Lawyers' Professional Liability Update - June 2010
Narrow Interpretation of Spoliation of Evidence Tort Offset by Potential Ethical, Criminal and Other Civil Liability
Kearney v. Foley & Lardner, LLP, 582 F.3d 896 (9th Cir. 2009)
In summary, although alleged suppression of evidence will not necessarily establish a viable spoliation of evidence tort claim, lawyers who help clients suppress material evidence could nonetheless be subject to potential ethical or criminal charges, or subject to other civil liability despite the immunities contained in the Noerr-Pennington doctrine and anti-SLAPP statutes.
Fees / Fee Agreements
Discharged Firm May Still Collect Contingency Fee
DeLapaz v. Selectbuild Construction, Inc., 394 Ill. App. 3d 969, 917 N.E.2d 93 (1st Dist. 2009)
In summary, a lawyer did much of the work on a contingency fee matter prior to his employment being terminated by his law firm, and took the client’s case with him and settled it shortly thereafter. It was within the trial court’s discretion to award the original law firm the contingency fee, less the amount of a quantum meruit payment to the lawyer for the value of the work after the discharge.
New Jersey Supreme Court Sets Clear Conditions That Would Allow a Company to Pay Attorney Fees for Employees Who Are Targets and Potential Witnesses in a Grand Jury Proceeding
In re State Grand Jury Investigation, 200 N.J. 481, 983 A.2d 1097 (N.J. 2009)
In summary, the New Jersey Supreme Court held that the corporate target of a grand jury investigation may ethically pay for legal representation of employees who are targets and potential grand jury witnesses, provided six conditions are met.
Attorney Owes Duty to Children in Wrongful Death Action
Perez v. Stern, 279 Neb. 187, 777 N.W.2d 545 (2010)
A Nebraska lawyer was hired to prosecute a wrongful death action on behalf of a mother and her two minor children, but the complaint was not served timely. The mother consequently filed legal malpractice claims against the lawyer on behalf of herself, the two children, and the estate of the subject deceased. The lawyer raised the two-year statute of limitations as a defense, and the mother dismissed her claim. The trial court ruled that the estate’s claim was time-barred. Although tolled by their minority, the children’s claim was rejected based on lack of standing to sue because under the wrongful death statute, the action could not have been brought in their name.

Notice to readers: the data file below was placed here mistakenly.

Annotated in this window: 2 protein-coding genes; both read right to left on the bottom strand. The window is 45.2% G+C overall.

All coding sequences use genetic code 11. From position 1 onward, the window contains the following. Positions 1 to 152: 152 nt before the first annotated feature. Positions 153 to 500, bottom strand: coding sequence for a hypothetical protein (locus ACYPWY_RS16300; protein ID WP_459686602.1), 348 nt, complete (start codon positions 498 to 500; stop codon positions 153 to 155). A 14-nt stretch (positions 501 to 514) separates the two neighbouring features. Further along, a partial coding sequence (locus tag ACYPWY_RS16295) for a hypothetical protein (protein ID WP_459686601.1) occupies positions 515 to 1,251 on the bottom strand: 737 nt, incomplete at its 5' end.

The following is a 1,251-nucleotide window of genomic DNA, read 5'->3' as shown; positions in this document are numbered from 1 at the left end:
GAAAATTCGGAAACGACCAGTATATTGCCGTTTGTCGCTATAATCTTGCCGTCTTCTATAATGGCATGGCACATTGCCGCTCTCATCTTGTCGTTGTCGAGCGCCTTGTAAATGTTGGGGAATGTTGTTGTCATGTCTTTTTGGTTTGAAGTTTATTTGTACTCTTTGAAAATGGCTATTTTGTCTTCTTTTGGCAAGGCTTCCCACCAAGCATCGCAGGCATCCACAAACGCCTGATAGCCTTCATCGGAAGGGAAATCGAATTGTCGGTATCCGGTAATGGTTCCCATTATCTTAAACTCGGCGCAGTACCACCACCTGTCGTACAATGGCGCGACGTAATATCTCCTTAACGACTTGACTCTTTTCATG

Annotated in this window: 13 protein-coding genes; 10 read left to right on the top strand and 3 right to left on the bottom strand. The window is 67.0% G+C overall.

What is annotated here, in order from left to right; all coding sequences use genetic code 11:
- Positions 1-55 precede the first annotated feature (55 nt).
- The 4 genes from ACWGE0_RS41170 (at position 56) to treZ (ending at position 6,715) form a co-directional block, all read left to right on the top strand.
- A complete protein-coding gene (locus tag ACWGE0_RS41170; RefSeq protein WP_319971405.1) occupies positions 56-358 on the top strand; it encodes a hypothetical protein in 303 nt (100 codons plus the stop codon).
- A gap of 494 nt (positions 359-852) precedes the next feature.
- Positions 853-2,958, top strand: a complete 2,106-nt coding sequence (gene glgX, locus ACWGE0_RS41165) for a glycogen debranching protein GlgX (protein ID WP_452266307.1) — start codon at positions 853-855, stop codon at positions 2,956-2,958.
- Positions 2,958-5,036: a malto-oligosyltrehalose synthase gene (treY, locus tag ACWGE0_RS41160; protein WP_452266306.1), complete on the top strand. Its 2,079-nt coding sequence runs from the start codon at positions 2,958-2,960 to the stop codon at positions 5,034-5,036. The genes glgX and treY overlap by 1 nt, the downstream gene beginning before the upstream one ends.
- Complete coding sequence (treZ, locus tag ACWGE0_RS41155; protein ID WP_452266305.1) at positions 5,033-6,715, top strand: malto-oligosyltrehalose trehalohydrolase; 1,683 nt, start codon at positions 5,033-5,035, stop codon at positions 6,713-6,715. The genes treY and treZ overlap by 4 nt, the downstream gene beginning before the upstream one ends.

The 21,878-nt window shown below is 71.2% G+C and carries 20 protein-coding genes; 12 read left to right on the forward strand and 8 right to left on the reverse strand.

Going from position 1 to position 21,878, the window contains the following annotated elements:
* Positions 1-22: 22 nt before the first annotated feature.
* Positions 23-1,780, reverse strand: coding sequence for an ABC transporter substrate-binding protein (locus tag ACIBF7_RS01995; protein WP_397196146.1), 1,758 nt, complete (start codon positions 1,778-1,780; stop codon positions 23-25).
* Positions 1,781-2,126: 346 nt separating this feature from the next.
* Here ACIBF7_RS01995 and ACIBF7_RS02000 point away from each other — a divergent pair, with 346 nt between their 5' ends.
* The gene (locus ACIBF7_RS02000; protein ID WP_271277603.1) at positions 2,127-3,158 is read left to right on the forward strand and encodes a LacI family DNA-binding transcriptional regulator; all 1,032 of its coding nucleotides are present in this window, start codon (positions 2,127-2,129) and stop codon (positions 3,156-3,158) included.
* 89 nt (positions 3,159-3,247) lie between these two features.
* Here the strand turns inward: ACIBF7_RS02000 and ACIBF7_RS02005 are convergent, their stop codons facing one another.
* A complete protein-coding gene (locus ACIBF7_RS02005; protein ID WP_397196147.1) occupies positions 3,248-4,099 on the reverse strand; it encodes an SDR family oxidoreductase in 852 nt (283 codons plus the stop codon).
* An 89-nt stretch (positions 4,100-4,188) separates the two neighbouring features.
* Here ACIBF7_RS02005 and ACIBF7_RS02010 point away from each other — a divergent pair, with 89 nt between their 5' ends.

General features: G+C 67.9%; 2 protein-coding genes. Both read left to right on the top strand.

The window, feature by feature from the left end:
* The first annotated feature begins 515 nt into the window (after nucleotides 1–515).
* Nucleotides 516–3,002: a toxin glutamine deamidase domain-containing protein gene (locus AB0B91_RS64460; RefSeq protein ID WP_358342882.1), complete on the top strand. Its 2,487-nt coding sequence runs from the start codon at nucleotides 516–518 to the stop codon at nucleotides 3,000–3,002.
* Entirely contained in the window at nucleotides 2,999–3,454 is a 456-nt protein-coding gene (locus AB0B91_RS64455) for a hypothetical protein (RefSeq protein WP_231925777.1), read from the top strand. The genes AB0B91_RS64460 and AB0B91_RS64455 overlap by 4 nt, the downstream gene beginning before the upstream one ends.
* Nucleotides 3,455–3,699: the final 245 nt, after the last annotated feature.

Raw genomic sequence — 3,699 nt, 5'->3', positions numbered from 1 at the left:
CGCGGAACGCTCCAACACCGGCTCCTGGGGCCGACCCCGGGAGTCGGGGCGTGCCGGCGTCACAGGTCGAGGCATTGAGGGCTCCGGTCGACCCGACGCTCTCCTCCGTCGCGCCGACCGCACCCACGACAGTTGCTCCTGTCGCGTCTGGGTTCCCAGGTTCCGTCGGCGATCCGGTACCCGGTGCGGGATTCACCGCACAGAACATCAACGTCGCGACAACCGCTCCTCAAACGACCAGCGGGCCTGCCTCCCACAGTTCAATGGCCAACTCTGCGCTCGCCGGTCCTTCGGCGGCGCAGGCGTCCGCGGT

Statute of Limitations / Repose
Statutes of Repose Do Not Shorten Bankruptcy Trustee’s Period to Pursue Legal Malpractice
Stanley v. Trinchard, 579 F.3d 515, 51 Bankr. Ct. Dec. 278 (5th Cir. 2009)
In summary, bankruptcy trustees who wish to pursue causes of action on behalf of debtors’ estates are not governed by a state’s shorter statute of repose, but rather by the federal bankruptcy law’s two-year period. Bankruptcy trustee Stanley (Trustee) brought a legal malpractice claim on behalf of a bankruptcy debtor’s estate against a law firm, Trinchard & Trinchard LLC, 13 months after the debtor knew or should have known of his legal injury. The district court granted Trinchard & Trinchard’s motion for summary judgment because the Trustee’s claim was barred by Louisiana’s one-year peremptive period, which is the civil law equivalent of a statute of repose in a common law jurisdiction.
This newsletter has been prepared by Hinshaw & Culbertson LLP to provide information on recent legal developments of interest to our readers. It is not intended to provide legal advice for a specific situation or to create an attorney-client relationship.